Another Baffert Horse Tests Positive for Banned Substance, California Board Calls Justify Hearing

Posted on: October 28, 2020, 05:28h. 

Last updated on: October 28, 2020, 06:42h.

Less than a week after reports that one of his top fillies failed a drug test after the Kentucky Oaks, legendary horse racing trainer Bob Baffert was again in the news Tuesday. Reports revealed another horse tested positive for an illegal substance.

Baffert drug testing
As news came out that another horse trained by Bob Baffert failed a drug test, the California Horse Racing Board announced it will hear a case regarding two of his horses who tested positive for a banned substance two years ago, including 2018 Triple Crown winner Justify. (Image: NBC Sports)

According to the California Horse Racing Board, Merneith, a 3-year-old filly, failed a test after racing at Del Mar on July 25. The CHRB’s complaint stated a blood sample found Dextrorphan, a Class 4 drug and banned substance, in the horse’s system. Baffert requested the CHRB test the split sample, and that affirmed the original results.

A stewards hearing on the case is scheduled for Nov. 12 at the Southern California track, CHRB spokesman Mike Marten told

In a statement to, Baffert’s attorney Craig Robertson said the matter was “another unfortunate case of contamination.”

One of Bob’s grooms handling Merneith had previous exposure to COVID,” Robertson said. “He was taking both Dayquil and Nyquil, and that’s where you find Dextrorphan. It’s a cough suppressant. You would never give cough suppressant to a horse. It’s a case of clear contamination, along with the others, and it’s just unfortunate that all of these have occurred within a relatively short time frame.”

Earlier this year, Baffert received a 15-day suspension after two of his horses, Gamine and Charlatan, tested positive for lidocaine after winning races at Oaklawn Park in Arkansas. Just last week, Kentucky racing officials announced an entrant in last month’s Kentucky Oaks failed a drug test. Robertson issued a statement for Baffert, saying Gamine failed that test for an anti-inflammatory steroid, but the trainer followed state protocols in administering the drug more than two weeks before the race.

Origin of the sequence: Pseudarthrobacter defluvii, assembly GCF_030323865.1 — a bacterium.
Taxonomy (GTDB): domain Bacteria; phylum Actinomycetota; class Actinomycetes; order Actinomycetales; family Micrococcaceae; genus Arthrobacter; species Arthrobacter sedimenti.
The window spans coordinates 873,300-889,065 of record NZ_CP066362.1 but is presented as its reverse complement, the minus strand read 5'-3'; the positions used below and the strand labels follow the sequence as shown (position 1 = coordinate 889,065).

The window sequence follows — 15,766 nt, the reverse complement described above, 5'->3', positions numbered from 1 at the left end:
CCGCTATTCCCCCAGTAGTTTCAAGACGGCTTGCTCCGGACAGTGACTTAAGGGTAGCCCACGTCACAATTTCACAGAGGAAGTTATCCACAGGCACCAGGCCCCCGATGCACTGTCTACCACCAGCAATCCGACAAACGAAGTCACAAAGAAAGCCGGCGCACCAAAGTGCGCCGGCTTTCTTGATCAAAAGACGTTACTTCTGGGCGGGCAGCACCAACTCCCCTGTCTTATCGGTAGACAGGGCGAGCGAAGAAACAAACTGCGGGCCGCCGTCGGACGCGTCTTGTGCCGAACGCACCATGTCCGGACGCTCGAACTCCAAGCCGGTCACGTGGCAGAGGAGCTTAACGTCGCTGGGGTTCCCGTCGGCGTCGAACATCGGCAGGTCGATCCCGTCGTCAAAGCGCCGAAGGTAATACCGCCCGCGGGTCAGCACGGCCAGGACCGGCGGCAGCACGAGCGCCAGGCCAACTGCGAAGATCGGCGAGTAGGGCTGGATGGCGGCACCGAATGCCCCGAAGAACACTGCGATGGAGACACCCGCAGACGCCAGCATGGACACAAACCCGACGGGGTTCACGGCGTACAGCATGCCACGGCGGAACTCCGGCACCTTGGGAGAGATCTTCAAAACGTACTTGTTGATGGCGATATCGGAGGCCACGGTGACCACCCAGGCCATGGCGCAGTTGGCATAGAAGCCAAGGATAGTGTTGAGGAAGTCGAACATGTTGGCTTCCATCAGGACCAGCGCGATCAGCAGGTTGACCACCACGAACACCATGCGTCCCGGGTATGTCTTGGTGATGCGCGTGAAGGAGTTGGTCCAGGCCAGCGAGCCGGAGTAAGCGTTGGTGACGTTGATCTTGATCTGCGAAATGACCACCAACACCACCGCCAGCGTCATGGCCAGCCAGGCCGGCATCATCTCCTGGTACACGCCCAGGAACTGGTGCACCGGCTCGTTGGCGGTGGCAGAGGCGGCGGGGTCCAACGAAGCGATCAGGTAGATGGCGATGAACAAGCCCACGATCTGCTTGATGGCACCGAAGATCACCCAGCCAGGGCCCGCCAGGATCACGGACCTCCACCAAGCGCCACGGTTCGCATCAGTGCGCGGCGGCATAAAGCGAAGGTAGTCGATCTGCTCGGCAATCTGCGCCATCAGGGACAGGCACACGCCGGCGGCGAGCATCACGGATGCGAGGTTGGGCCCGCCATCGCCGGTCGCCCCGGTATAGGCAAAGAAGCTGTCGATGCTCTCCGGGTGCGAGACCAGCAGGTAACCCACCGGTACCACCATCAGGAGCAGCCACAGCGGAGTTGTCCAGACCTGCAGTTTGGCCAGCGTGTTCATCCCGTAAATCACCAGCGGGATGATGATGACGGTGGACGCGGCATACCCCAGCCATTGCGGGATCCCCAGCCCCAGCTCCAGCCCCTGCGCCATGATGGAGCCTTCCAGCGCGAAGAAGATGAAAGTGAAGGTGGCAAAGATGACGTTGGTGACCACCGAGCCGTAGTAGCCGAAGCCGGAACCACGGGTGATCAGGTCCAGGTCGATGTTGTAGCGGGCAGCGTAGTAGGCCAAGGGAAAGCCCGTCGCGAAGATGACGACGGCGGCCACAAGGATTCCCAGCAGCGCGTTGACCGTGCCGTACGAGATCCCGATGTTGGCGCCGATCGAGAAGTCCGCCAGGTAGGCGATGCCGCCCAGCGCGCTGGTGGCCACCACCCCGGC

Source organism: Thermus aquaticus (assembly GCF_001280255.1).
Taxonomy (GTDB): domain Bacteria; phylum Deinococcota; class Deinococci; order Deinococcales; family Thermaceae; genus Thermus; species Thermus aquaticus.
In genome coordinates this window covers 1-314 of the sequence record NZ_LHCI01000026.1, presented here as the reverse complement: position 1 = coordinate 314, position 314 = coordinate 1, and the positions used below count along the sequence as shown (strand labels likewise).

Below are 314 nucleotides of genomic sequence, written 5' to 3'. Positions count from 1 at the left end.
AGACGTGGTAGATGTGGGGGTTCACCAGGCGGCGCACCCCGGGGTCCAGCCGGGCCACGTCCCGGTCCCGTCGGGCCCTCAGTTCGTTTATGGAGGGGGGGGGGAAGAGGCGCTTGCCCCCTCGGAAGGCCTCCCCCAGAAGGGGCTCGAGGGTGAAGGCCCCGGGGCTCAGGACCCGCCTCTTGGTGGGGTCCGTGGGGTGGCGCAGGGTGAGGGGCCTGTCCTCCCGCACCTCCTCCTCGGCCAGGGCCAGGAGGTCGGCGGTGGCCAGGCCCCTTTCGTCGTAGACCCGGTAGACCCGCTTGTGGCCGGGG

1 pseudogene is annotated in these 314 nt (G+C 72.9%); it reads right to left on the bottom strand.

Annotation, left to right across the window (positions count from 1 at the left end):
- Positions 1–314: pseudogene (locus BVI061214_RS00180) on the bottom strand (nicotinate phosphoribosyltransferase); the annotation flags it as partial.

Under Association of Racing Commissioners International guidelines, Baffert may face a minimum 60-day suspension “absent mitigating circumstances.”

Justify Hearing Set for Thursday

Also on Tuesday, the CHRB announced it would hold a hearing Thursday on the possible disqualification of two other Baffert horses from victories in races conducted in 2018. That includes Triple Crown winning Justify. It was later determined that scopolamine was found in the colt after he won the Santa Anita Derby.

Baffert has claimed a local weed contaminated the feed for Justify and other horses, causing the positive test.

The other Baffert horse implicated in the failed drug test was Hoppertunity, who won a graded stakes race at Santa Anita over the same weekend as Justify’s victory in the Kentucky Derby prep race.

According to the CHRB release, the complaint against Baffert’s horses also seeks their connections to repay $660,000 winnings from the races.

The ruling will likely come at a later date, according to the Board.

Proponent Confident of Racing Reform Bill’s Chances

As Baffert’s cases put a spotlight on horse racing, lawmakers in Washington are moving closer to passing a bill that would overhaul how the sport is regulated across the country.

The Horseracing Integrity and Safety Act would create a national regulatory body for racing, with a drug testing program overseen by the US Anti-Doping Agency. It passed in the House by a unanimous voice vote a month ago.

Marty Irby, executive director for Animal Wellness Action, told that it’s likely Senate Majority Leader Mitch McConnell, R-Kentucky, will bring the bill, which he has championed in the last couple months, to a vote on the Senate floor. That’s before the current session of Congress concludes at the end of the year.

“I’m as confident as I’ve ever been about any bill that we will get it done and signed into law before the end of December, when the 116th Congress comes to a close,” he said.